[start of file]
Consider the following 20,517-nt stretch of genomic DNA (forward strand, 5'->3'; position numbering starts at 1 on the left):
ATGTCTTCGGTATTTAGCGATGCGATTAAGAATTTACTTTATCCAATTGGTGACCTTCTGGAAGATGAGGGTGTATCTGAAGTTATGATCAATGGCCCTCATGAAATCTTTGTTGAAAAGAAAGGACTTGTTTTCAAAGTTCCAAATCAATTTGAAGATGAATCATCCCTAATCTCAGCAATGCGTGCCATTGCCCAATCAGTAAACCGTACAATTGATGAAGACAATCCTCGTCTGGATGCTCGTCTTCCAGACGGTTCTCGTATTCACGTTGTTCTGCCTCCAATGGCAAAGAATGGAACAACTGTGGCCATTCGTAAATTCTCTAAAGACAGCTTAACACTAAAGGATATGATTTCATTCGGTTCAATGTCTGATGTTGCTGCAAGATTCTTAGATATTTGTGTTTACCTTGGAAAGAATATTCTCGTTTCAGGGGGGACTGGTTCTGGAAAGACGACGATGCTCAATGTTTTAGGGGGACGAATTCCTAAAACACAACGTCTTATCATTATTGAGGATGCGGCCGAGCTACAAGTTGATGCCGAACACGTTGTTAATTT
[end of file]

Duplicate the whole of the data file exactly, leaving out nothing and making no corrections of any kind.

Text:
Consider the following 20,517-nt stretch of genomic DNA (forward strand, 5'->3'; position numbering starts at 1 on the left):
ATGTCTTCGGTATTTAGCGATGCGATTAAGAATTTACTTTATCCAATTGGTGACCTTCTGGAAGATGAGGGTGTATCTGAAGTTATGATCAATGGCCCTCATGAAATCTTTGTTGAAAAGAAAGGACTTGTTTTCAAAGTTCCAAATCAATTTGAAGATGAATCATCCCTAATCTCAGCAATGCGTGCCATTGCCCAATCAGTAAACCGTACAATTGATGAAGACAATCCTCGTCTGGATGCTCGTCTTCCAGACGGTTCTCGTATTCACGTTGTTCTGCCTCCAATGGCAAAGAATGGAACAACTGTGGCCATTCGTAAATTCTCTAAAGACAGCTTAACACTAAAGGATATGATTTCATTCGGTTCAATGTCTGATGTTGCTGCAAGATTCTTAGATATTTGTGTTTACCTTGGAAAGAATATTCTCGTTTCAGGGGGGACTGGTTCTGGAAAGACGACGATGCTCAATGTTTTAGGGGGACGAATTCCTAAAACACAACGTCTTATCATTATTGAGGATGCGGCCGAGCTACAAGTTGATGCCGAACACGTTGTTAATTT